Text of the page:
Last summer, I continued my trend of going to off-the-beaten-path places and visited Tibet, an amazing place that feels as far away as you can get from China,from a political, geographical, scenic, and cultural standpoint.
However, since the defeat of the Tibetan army in 1950, Tibet has been considered part of the People’s Republic of China, albeit as an autonomous region, despite continuous pleas for independence. Furthermore, it’s no secret that China has been actively trying to erode Tibetan culture at the expense of human rights and make it more in line with the rest of Chinese culture. And herein comes the difficulties with visiting it.
Note: This is not intended to be a guide to what to see in Tibet or an overview of attractions; this will come at a later point.
Booking a Tour
Unless you’re a Chinese citizen, you will be required to visit Tibet as part of a tour. While there is no official resource (that I know of) that lists all Tibet tour operators, you should of course research any organization before booking with one, and try to find one actually based in Tibet, rather than outside of Tibet (in order to ensure more money goes to the Tibetan people).
I booked with Budget Tibet Tour as their price was affordable and had good reviews. The tour was $780 (not including tips), included a Tibet visa (mandatory to fly into Tibet), lodging, guides, national park entry fees, and transportation. Food was not included. Unlike certain other countries, you will have a fair amount of independence and freedom, as you will be free to roam around and explore at night, and be given a time and place to meet the next morning. Obviously, like any guided tour, the sky is the limit for cost, depending on how luxurious you want it to be.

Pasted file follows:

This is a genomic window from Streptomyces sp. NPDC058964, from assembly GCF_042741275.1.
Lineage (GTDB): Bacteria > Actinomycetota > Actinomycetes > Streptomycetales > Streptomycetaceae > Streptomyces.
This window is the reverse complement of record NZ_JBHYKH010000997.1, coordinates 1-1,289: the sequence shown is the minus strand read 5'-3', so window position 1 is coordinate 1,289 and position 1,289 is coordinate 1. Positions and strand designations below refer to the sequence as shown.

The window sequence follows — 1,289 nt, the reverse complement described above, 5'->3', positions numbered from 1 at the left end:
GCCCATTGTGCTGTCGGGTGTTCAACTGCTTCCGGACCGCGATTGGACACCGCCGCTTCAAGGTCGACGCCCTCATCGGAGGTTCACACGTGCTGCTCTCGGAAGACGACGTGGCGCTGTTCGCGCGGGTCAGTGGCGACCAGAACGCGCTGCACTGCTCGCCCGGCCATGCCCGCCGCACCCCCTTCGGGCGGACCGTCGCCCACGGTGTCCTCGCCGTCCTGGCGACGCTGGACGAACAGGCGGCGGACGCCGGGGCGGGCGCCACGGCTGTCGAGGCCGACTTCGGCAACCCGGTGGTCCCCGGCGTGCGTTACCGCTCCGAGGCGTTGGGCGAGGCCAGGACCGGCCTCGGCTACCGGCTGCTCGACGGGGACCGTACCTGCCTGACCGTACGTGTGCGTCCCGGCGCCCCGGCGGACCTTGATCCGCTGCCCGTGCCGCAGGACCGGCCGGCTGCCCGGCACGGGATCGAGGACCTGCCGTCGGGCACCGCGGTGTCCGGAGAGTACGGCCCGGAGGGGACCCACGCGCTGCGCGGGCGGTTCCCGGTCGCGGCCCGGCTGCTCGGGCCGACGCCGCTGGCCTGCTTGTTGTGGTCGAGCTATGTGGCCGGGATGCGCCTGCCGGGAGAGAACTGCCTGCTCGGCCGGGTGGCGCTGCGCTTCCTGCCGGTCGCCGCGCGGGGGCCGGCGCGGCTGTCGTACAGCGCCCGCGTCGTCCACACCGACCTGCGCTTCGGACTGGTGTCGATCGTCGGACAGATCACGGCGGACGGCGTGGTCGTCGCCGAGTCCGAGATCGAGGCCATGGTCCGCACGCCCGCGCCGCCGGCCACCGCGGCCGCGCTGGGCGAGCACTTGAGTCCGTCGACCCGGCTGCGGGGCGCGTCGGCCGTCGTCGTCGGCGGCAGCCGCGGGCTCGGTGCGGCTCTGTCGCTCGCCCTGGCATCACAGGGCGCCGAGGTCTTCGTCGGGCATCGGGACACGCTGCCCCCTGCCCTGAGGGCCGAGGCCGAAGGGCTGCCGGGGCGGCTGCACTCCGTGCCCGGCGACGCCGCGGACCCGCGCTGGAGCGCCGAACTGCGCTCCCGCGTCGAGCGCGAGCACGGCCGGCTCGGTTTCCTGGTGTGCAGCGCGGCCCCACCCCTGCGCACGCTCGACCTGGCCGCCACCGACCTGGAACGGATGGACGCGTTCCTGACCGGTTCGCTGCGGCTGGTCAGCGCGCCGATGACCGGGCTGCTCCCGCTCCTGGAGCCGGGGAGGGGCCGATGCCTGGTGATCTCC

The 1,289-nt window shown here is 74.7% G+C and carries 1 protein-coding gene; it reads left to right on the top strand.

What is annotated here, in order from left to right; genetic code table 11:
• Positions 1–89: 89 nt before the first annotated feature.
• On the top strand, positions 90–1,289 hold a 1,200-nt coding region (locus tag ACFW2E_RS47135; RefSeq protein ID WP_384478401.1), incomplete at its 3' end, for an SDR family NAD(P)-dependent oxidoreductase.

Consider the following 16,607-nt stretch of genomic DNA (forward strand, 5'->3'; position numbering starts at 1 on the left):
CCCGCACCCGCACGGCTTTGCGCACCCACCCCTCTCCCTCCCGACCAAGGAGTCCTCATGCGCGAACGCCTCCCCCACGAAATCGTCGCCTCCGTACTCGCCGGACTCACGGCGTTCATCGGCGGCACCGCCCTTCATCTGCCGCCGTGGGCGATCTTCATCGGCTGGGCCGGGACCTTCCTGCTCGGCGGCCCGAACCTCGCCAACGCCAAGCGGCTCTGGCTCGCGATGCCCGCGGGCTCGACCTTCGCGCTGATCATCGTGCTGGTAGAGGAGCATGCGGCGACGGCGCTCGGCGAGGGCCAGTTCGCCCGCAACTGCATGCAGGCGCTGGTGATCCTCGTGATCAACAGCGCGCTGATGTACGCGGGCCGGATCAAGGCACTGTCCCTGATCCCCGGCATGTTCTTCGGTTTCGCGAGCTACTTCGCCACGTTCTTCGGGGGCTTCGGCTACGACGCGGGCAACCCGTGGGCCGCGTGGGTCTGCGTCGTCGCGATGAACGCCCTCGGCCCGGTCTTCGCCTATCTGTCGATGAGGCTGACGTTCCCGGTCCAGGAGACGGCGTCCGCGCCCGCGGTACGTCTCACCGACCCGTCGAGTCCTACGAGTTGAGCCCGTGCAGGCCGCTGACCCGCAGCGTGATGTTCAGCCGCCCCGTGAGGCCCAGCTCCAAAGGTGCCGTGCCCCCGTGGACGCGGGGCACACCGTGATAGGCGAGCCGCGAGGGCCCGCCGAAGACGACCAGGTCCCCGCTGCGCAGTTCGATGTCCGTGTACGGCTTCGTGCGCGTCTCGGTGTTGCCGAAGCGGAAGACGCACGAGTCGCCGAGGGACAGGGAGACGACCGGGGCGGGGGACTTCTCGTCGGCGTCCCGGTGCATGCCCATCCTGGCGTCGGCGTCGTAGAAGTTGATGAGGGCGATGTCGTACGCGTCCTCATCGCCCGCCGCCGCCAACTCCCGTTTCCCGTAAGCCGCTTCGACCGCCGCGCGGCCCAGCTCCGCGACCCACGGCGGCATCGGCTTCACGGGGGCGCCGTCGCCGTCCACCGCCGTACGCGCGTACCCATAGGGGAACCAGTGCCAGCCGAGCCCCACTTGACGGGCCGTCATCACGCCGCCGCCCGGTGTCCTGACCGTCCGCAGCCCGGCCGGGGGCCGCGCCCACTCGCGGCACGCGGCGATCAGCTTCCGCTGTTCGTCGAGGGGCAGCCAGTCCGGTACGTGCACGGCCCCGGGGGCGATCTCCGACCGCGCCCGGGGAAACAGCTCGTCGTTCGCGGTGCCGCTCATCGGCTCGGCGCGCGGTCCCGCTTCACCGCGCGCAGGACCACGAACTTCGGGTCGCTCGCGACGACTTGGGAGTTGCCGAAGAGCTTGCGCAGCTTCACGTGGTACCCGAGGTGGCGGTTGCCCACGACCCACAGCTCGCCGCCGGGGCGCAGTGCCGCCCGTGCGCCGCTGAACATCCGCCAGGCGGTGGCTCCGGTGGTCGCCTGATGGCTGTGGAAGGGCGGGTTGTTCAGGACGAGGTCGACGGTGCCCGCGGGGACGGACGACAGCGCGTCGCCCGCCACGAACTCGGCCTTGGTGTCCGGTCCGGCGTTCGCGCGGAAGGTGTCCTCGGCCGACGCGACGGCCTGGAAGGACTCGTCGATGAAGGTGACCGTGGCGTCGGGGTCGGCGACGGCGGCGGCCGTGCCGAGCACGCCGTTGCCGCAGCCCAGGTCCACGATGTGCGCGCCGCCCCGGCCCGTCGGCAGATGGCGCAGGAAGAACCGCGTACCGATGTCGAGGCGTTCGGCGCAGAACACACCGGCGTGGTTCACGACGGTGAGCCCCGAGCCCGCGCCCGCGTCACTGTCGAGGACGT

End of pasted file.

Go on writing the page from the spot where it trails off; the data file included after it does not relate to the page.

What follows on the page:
While your tour company will often offer to take care of this for you, it is far cheaper to handle it yourself. You basically have two options: take a train there, or fly there. Though I can’t speak from personal experience, if time is not an issue, the train is supposed to be an incredible experience, and you can say that you’ve been on the highest railway in the world (so much that they will pipe in oxygen during high altitudes). The only downside is that it can take up to 48 hours from many major cities in China.